Despite being held as national-level race championships since 2001, the Malaysia Championship Series (MSC) for cars and Malaysia Superbike Championship (MSBK) have not been profitable, and Sepang International Circuit (SIC) has been given a three-year deadline to make the two series financially self-sustaining. SIC chief executive officer Datuk Razlan Razali was quoted in a New Straits Times report.

“The (SIC) board wanted to scrap these events as they have been loss making since (introduction in) 2001 but I insisted on maintaining them as they are our national championships and are part of our nation building and talent development efforts,” said Razlan. ““The government, however, does not want these two series to depend on public funding forever and we have been given three years to break even,” he continued.

The two races are in the SIC national championships calendar for motorsports and are running based on funding from the government. However, Razlan mentioned funding became available due to the removal of Formula 1 from SIC in 2017.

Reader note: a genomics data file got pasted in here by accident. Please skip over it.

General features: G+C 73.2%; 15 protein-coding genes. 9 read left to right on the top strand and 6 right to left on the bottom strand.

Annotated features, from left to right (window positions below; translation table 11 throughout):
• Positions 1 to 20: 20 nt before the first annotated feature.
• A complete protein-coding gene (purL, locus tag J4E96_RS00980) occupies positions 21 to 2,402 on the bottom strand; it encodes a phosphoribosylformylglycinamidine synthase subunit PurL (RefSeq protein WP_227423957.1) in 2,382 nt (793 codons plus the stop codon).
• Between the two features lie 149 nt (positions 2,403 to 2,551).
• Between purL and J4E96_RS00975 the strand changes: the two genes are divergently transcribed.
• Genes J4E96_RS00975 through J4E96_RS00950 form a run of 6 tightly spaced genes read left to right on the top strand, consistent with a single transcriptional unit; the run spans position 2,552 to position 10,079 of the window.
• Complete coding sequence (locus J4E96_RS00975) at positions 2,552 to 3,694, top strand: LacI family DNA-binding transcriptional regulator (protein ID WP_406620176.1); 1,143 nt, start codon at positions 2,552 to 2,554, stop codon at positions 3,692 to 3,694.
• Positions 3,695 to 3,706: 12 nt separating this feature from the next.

“It is easier for MCS as events such as TCR Asia and Asian GT3 are run together with MCS and they pay us a slot fee. It is harder for two-wheels (MSBK),” Razlan added. Razlan said he hopes to be able to have the races turning a profit with increased online viewership of both races to attract sponsors, among others.

Both MCS and MSBK have five rounds each in 2018, and begin on March 30 and April 12, respectively. SIC is also organising an e-MCS series, riding on the rise of eSports (video game competition) to run alongside the regular MCS, with the winner earning a seat as a full season driver in MCS next year.